Descant to the hymn tune DIADEMATA
Audio [ad lib: prologue | hymnal harmonization (Elvey) | SATB a cappella | bridge ] score: descant 2:59
Free score.

The first publication of DIADEMATA by George Elvey (1816-1893) was in the 1868 Appendix to Hymns Ancient and Modern. At age 19, Elvey became organist/choirmaster of St. George's Chapel, Windsor (yes, that St. George's Chapel) where he ministered until retirement, 66 years later. He composed Anglican chants, anthems, services, part songs, oratorios, and hymn tunes, of which DIADEMATA is his best known (ST GEORGE'S WINDSOR, Come ye thankful people come, is also in wide use). From the beginning, DIADEMATA has been associated with Crown him with many crowns, a composite of stanzas by Matthew Bridges (1851) and Godfrey Thring (1874), based on a verse from Revelation: "on his head are many crowns." Each wrote six verses, the latter out of concern that Bridge's "The song of the seraphs" was too close to Roman doctrine, particularly due to references to Mary; Bridges was active in the Oxford Movement and like the movement's founders, he eventually left the Church of England to become a Roman Catholic. The hymn was included in the 1868 appendix to Hymns Ancient and Modern, setting on a course to its now well-established pre-eminence for the Feast of Christ the King.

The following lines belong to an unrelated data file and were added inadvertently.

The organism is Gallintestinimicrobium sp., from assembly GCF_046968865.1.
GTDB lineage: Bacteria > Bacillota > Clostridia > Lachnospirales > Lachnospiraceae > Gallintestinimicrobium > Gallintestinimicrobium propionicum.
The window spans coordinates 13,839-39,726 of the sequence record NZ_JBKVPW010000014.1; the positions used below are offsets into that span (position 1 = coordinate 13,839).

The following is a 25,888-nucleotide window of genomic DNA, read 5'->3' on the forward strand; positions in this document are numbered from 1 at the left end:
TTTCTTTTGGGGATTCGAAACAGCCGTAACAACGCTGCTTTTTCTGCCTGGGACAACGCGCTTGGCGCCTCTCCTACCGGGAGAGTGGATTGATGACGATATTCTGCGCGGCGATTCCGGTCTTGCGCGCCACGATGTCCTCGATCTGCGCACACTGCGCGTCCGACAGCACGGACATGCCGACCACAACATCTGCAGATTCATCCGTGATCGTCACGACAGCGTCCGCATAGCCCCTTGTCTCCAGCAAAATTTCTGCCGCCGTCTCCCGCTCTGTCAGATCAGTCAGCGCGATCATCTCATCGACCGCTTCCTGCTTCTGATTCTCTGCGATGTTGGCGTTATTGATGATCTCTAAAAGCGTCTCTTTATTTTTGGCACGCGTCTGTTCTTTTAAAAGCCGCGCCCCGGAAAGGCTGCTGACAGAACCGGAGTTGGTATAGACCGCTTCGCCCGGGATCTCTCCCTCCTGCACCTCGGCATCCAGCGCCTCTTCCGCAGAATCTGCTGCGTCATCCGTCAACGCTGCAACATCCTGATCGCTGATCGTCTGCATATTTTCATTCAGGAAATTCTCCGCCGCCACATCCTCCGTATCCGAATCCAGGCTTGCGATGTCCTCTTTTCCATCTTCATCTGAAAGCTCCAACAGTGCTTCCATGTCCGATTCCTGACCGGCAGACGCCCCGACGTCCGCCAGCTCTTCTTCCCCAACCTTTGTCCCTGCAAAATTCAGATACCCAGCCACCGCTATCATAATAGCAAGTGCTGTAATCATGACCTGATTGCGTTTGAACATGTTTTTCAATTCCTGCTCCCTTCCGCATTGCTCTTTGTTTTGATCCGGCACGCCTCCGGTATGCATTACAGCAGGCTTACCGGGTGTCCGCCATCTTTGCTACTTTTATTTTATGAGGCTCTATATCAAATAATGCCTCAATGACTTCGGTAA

• History of Hymns, UMC Discipleship Ministries: “Crown him with many crowns”, C. Michael Hawn
  • Wikipedia: entry on George Elvey


Descant verse:

Crown him the Lord of heaven, enthroned in worlds above;

crown him the King,to whom is given, the wondrous name of Love.

Crown him with many crowns, as thrones before him fall,

crown him, ye kings, with many crowns, for he is King of all.

– Matthew Bridges, 1800-1894

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